Overall, our respondents cited increased government revenue as the top potential advantage of legalized adult use of marijuana, followed by decreased law enforcement / incarceration expenditures and a decrease in illegal marijuana production and distribution.

(Route Fifty)

“Some of the states,” Bommer said, “unlike Colorado, somewhat stiff-armed local governments from being able to participate in any of the revenue which is particularly frustrating because that’s where the action’s at.”

Altieri said at the state level in places like California, for instance, officials are generally supportive of legalization. But that when it comes down to the county and municipal level, it’s not uncommon for city and county councils put up recreational marijuana retail bans.

“Local officials are even more hesitant to make big sweeping changes than state officials because they are dealing with smaller constituencies that are more apt to fluctuate in larger margins on any specific issue,” he added.

3.) State and local officials have significant concerns about drugged driving and its impact on community and neighborhood culture.

When asked about potential challenges of legalization, three-quarters of public officials cited drugged driving—making it far and away the greatest concern.

Over half of respondents, 57 percent, were concerned about the effects on neighborhood or community culture. And just under half cited negative consequences for public health.

(Route Fifty)

4.) Officials are concerned about federal repercussions.

Half of respondents cited repercussions to state and local jurisdictions that are non-compliant with federal policies as a challenge.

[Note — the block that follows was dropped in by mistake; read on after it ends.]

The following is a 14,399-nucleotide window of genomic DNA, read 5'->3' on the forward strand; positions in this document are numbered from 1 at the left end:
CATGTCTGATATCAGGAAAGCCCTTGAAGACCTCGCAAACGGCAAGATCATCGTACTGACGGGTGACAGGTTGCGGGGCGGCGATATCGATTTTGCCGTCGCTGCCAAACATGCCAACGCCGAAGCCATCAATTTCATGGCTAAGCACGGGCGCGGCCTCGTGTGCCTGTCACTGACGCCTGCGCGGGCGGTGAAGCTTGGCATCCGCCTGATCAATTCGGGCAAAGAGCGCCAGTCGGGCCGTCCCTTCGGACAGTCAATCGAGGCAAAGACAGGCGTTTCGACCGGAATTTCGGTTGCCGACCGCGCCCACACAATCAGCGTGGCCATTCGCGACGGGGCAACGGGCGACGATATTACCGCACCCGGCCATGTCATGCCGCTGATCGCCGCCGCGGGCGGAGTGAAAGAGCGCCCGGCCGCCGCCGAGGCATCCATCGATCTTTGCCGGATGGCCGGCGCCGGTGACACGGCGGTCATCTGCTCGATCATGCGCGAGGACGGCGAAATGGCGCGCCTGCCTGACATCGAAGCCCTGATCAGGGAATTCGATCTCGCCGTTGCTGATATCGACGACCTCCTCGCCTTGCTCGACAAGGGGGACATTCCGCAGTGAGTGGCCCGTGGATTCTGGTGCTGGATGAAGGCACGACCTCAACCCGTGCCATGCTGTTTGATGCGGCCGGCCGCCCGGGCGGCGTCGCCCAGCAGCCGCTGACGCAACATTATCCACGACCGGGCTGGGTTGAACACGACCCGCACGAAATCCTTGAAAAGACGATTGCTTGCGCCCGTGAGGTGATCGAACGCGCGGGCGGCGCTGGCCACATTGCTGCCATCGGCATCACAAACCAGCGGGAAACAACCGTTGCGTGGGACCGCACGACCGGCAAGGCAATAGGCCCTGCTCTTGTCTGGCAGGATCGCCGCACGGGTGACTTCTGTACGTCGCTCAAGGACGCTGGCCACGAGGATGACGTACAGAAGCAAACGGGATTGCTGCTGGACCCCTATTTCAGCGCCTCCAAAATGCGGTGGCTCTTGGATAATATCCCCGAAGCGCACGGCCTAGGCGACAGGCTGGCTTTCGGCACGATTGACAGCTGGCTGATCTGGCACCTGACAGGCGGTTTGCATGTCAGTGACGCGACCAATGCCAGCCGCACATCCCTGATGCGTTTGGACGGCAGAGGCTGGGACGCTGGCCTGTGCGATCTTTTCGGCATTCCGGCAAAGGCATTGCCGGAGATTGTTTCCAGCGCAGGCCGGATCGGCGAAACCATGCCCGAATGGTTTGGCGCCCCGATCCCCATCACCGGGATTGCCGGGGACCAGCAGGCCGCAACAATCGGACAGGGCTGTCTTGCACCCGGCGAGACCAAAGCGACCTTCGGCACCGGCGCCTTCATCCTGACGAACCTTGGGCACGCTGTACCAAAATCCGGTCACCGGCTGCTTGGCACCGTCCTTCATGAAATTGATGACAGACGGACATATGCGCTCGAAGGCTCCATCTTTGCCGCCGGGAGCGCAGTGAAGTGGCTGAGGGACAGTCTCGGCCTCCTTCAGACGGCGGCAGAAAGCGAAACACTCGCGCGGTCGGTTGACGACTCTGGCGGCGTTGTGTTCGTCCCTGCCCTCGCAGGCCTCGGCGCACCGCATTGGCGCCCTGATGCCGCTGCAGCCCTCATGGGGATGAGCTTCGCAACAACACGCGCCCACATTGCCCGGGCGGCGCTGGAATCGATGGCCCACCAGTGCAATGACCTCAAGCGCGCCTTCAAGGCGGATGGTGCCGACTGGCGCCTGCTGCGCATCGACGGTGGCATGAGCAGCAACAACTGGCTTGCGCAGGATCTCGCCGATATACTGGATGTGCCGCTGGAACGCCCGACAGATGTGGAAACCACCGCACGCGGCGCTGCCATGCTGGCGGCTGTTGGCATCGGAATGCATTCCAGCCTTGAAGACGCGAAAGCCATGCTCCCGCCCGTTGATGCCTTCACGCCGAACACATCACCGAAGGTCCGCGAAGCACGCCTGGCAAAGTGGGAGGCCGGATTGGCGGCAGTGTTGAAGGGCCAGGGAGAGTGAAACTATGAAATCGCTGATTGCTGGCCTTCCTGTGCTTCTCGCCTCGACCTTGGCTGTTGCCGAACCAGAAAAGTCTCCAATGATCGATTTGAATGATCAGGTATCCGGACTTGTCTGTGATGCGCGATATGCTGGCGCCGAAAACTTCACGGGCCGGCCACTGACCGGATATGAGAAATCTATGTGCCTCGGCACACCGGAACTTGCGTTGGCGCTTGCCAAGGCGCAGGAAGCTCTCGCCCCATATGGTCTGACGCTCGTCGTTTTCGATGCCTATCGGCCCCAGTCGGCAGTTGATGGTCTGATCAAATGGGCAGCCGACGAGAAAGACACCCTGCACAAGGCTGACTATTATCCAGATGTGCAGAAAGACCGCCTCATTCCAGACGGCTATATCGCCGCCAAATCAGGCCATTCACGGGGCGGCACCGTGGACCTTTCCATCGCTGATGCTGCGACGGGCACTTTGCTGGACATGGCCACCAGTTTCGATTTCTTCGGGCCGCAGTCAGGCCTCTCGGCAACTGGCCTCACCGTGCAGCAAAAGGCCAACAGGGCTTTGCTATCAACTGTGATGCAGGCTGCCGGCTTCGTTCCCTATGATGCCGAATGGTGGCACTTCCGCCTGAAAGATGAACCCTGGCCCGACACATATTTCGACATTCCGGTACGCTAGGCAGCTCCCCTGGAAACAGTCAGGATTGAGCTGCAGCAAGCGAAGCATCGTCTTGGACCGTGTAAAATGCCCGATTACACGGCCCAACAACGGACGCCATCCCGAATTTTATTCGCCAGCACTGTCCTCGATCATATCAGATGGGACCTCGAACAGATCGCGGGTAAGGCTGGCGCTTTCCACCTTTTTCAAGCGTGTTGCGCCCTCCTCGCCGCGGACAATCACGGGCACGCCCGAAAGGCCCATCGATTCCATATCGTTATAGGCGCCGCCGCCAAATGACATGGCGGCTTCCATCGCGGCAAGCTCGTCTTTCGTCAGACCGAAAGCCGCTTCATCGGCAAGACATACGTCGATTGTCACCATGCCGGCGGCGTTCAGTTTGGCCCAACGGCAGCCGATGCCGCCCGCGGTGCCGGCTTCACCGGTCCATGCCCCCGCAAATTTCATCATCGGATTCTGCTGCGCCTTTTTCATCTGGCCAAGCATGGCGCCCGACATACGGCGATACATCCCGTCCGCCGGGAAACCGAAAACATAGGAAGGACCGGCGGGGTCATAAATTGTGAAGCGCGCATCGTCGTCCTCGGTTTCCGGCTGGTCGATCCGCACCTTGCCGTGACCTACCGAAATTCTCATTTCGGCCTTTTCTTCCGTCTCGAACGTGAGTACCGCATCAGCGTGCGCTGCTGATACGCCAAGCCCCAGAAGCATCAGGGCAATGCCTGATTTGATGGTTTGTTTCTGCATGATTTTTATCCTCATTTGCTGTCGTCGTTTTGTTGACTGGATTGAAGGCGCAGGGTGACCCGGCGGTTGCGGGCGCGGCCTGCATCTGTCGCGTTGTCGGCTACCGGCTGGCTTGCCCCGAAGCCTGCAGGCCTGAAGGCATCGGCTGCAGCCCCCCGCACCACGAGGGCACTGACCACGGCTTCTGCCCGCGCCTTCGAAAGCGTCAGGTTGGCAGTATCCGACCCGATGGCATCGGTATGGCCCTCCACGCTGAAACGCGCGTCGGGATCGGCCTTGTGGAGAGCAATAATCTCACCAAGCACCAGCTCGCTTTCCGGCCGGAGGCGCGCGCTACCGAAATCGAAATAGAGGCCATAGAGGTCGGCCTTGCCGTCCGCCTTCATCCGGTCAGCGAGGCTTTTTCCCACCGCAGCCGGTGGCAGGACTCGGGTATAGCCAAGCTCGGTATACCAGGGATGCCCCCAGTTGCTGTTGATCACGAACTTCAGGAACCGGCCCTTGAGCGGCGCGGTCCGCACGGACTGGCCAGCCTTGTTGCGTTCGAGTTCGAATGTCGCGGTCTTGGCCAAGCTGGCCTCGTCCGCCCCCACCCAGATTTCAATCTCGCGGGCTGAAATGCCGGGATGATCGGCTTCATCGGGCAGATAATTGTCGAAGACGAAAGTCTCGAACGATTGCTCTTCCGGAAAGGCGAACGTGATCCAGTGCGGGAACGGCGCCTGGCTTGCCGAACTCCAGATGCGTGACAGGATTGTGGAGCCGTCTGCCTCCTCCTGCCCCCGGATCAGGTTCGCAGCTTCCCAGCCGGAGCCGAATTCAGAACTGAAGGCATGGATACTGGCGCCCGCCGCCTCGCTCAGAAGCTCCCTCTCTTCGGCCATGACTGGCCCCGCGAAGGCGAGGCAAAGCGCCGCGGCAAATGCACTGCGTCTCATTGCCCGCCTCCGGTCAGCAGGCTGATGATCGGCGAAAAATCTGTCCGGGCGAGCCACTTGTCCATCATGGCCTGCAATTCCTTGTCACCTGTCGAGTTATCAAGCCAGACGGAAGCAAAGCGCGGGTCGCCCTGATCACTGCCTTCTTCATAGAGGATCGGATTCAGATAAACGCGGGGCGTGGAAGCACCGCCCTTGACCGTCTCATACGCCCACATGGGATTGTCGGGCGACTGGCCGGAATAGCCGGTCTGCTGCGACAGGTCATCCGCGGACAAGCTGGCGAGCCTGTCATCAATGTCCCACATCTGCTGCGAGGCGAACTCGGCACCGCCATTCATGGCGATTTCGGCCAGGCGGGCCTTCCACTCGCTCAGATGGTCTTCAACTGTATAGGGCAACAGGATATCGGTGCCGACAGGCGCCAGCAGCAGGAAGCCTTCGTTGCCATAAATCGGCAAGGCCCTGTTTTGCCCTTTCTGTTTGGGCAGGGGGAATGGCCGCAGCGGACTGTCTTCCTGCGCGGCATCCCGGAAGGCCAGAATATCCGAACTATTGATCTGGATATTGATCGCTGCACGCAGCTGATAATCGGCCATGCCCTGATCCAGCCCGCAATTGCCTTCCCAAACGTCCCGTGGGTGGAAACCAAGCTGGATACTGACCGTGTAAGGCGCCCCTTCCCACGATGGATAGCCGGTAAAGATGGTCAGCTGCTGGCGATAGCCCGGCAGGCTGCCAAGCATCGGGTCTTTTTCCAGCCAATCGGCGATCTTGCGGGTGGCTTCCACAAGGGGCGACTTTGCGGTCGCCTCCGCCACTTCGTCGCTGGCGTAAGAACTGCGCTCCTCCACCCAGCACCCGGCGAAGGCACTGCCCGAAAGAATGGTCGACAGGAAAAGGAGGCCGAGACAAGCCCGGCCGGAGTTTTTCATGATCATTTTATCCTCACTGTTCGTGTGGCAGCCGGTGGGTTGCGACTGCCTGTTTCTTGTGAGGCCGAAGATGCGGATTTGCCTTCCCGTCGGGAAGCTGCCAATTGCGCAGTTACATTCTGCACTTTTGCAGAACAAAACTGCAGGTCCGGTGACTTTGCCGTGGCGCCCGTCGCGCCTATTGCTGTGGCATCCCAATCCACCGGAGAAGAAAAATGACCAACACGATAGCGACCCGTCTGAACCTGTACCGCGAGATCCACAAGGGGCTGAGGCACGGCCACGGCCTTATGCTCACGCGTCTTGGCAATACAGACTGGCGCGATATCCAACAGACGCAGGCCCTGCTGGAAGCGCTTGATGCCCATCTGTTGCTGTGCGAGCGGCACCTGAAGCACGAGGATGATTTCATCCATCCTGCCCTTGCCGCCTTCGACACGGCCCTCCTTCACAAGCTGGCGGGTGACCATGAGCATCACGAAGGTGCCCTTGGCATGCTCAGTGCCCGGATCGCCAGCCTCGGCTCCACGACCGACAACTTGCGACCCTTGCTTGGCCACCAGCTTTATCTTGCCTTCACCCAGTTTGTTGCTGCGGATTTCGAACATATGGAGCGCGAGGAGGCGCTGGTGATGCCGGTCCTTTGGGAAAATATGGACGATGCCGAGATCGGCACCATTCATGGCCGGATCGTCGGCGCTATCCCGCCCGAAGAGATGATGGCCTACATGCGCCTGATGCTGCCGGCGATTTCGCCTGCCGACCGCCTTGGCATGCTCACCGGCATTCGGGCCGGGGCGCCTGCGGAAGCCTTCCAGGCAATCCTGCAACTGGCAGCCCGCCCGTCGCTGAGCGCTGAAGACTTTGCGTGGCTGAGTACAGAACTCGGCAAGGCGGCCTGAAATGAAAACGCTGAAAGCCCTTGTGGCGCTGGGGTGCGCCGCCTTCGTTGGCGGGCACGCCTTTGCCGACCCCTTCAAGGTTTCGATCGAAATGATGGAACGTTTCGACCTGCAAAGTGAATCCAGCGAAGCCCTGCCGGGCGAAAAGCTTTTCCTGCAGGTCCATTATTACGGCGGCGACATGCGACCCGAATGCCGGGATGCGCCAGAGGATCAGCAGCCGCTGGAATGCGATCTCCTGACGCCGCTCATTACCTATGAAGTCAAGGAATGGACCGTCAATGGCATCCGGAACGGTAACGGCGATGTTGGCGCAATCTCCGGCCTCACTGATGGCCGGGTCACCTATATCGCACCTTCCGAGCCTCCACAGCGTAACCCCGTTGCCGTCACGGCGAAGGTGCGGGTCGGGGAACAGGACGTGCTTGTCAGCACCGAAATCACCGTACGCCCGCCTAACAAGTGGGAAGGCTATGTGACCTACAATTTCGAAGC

This survey was conducted during late February and early March, following a January decision by Attorney General Jeff Sessions to rescind Obama-era Justice Department marijuana enforcement guidelines that states with legalized marijuana had looked to.

Altieri said he thought that may have played into the results.

Bommer downplayed the fallout from Sessions’ move in Colorado.

“We didn’t flinch,” he said.

“The U.S. attorney here in Colorado said, ‘doesn’t change how we’re doing things,’” Bommer added. “I don’t think folks were too worried about that—especially based on the assurances of the U.S. attorney and other U.S. attorneys in other states.”

Just last week, U.S. Sen. Cory Gardner, a Colorado Republican, announced that he had struck a deal with the White House to ensure the Justice Department would not target the marijuana industry in states that had legalized it, and would support congressional legislation to that end.

5) State and local officials believe they should be leading the way on marijuana policy.

Our state and local respondents overwhelmingly believe state and local authorities should be in charge of marijuana laws over their federal counterparts. Only one-quarter believe the federal government should be in charge on the issue. More than 60 percent believe state and local authorities should take the lead.

(Route Fifty)

On that note, our respondents seem to be in line with broader trends.

A recent Quinnipiac poll shows 73 percent of voters oppose the government enforcing federal laws against marijuana in states that have already legalized medical or recreational cannabis.

2018 looks like it could be a watershed year for legalized cannabis. Vermont has already approved legislation that legalized marijuana for adult use, and a handful of states actively considering legislation or ballot initiatives around legalizing adult use of the drug.

MORE ABOUT OUR POLL: Government Business Council, working with Route Fifty, surveyed 121 state and local leaders between Feb. 28, 2018 and March 6, 2018.

Mitch Herckis is Senior Director of Programs for Government Executive's Route Fifty and is based in Washington, D.C.